Bits and pieces for pythonista_startup
I'm a big fan of the
pythonista_startupfeature (thanks @omz!) and use it a lot. Mine grew to a package with six submodules (is this normal?) so I decided to put it up on GitHub.
Installation is simple - back up your existing
pythonista_startupfile/folder, then run these commands in stash:
mkdir site-packages/pythonista_startup cd site-packages/pythonista_startup git clone https://github.com/dgelessus/pythonista_startup.git
And to update:
cd site-packages/pythonista_startup git pull
Almost all of them are turned off by default as not everyone will find them useful or because they're unstable. To turn them on, edit
__init__.pyand uncomment the entries that you want to have enabled.
- Anti-globals-clearing mechanism as originally posted here. (Optional)
sys.excepthookfor fancy colors in the interactive prompt, an IPython-like
Outhistory, and cleaner exception display (only for code run interactively). (Optional, colors unsuitable for dark themes)
- Makes "hidden" built-in types (like
code) accessible as globals. (Optional, possibly not very useful)
- Enables the standard
faulthandlermodule to record a Python traceback when Pythonista hard-crashes. (Optional, Python 3 only, slightly untested)
- Patches for the
sysstreams to make some "normal terminal" scripts work. (Optional, enabled by default)
- Proper exception handling for any code run in
pythonista_startupand the submodules - by default Pythonista just ignores all exceptions that happen there.
- Experimental "preflight hook" support to run code every time a script is run from the Pythonista editor. (Optional, very unstable, probably breaks with every Pythonista update)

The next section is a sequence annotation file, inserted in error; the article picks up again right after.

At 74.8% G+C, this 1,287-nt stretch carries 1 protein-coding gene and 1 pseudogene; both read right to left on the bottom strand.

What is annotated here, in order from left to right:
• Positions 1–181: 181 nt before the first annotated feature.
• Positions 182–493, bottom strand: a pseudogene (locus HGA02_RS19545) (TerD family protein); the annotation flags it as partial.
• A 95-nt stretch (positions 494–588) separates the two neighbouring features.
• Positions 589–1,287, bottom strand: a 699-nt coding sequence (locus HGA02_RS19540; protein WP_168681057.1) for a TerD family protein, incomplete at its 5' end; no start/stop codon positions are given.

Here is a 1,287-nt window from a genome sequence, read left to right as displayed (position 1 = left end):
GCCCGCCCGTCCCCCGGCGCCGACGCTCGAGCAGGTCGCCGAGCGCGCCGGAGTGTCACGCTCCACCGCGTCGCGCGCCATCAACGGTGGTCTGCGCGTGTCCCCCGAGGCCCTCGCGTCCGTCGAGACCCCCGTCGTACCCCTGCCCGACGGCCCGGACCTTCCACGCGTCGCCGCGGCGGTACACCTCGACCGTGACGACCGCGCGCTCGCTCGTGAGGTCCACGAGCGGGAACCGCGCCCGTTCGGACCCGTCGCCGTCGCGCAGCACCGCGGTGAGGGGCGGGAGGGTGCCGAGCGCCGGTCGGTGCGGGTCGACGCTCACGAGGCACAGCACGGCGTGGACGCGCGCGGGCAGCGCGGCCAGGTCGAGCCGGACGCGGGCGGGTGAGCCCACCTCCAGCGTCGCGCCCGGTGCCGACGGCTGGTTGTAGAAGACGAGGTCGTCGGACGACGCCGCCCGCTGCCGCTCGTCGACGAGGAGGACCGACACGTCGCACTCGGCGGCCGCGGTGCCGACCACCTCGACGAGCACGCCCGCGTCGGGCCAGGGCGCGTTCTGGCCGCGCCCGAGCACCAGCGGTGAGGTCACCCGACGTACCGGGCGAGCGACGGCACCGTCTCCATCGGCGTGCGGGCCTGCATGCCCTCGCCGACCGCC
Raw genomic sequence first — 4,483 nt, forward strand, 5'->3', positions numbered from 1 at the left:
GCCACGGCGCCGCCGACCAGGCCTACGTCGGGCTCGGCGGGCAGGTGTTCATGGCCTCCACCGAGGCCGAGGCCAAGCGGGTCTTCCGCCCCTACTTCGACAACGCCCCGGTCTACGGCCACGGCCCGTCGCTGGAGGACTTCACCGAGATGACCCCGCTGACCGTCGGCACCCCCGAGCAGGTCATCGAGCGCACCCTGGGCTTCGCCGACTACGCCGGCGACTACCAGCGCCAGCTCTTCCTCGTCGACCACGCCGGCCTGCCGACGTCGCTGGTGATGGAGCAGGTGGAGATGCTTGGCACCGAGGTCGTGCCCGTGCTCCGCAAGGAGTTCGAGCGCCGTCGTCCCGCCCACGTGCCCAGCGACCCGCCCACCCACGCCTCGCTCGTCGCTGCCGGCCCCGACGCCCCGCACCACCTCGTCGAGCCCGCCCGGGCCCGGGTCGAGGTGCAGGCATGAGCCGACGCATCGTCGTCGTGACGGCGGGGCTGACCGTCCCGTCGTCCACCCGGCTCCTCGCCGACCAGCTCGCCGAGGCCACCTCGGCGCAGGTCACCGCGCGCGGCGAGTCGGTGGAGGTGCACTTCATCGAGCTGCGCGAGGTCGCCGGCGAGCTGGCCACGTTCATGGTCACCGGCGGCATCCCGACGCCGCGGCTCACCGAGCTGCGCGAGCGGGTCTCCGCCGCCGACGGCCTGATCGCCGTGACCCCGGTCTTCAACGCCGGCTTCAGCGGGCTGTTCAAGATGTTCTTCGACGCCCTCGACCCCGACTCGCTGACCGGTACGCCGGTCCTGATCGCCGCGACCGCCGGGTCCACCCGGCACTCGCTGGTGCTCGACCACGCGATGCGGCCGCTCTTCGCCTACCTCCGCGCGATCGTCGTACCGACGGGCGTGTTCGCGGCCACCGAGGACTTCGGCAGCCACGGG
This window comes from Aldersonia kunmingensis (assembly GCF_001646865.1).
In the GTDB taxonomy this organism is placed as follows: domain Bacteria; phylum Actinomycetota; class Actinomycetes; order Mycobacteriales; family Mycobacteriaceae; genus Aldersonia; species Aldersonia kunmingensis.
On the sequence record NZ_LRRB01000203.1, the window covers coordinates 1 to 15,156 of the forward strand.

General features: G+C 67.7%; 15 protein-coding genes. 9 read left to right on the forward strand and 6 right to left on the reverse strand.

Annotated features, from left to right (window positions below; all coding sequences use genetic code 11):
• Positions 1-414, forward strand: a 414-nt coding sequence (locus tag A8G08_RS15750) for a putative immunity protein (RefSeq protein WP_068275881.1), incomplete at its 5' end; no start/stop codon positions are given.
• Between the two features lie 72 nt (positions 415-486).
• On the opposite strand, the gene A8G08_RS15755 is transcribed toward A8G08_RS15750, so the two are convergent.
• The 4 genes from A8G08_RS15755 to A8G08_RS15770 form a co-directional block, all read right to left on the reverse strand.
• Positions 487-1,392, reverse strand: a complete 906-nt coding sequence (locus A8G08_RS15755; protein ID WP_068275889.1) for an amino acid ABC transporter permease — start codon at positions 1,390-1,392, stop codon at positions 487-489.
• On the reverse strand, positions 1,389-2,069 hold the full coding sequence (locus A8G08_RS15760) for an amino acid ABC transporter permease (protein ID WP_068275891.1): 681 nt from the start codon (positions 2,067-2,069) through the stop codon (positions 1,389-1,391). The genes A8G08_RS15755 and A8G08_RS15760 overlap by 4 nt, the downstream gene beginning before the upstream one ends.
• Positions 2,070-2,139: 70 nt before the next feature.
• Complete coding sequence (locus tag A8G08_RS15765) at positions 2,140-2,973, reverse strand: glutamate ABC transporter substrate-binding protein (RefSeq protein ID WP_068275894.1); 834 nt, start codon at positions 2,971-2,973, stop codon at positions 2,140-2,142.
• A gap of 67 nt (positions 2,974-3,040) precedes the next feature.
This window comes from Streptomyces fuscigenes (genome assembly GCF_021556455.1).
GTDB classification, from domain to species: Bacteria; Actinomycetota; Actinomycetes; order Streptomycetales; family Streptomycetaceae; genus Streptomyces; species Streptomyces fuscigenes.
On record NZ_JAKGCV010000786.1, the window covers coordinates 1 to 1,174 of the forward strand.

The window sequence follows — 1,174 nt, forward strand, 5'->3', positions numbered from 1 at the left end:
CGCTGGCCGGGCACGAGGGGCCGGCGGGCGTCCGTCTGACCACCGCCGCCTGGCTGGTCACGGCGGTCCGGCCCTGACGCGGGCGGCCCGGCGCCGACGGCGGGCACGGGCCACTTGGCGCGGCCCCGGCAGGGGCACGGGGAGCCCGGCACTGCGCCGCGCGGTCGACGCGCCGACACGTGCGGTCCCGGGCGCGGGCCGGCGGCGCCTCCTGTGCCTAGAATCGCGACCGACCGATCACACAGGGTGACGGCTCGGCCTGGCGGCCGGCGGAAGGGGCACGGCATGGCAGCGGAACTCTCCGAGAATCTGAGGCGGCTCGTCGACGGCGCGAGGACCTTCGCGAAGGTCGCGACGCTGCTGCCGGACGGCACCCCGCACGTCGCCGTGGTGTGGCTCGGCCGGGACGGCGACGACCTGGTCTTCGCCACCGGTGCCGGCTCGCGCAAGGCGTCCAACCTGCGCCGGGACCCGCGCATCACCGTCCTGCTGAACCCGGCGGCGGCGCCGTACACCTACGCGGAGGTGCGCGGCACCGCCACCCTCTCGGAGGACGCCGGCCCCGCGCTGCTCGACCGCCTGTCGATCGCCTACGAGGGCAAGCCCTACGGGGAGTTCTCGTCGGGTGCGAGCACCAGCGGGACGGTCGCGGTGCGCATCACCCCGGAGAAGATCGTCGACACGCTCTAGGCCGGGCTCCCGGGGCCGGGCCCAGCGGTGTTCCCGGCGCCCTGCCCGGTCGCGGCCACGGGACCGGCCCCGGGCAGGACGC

It is possible to add custom features in their own subfiles. Each submodule contains a
runfunction, which is run by the main
__init__.py. Submodules are not detected automatically, you need to add new ones to the
Cool! Does the faulthandler actually catch objc crashes?
As far as I can tell it does work properly, which I found VERY surprising, considering this is iOS. I know nothing about Objective-C, but if you run this interactively, it is logged properly:
import ctypes ctypes.string_at(0) # Null pointer access
This is just the example from the stdlib docs.
Update: Fixed chained exceptions under Python 3. Previously they were not shown at all. (See the original post for update instructions.)
Update: Made the error message less annoyting when you have
enable_faulthandlerenabled under Python 2, so you can put this into Pythonista 3's new shared
site-packageswithout getting a red error message every time.
enable_faulthandlernow also sets an Objective-C uncaught exception handler, which logs the Objective-C exception details and C call stack. The Objective-C exception handler works in Pythonista 2 and 3, but you get a Python traceback (in addition to the C call stack) only in Pythonista 3.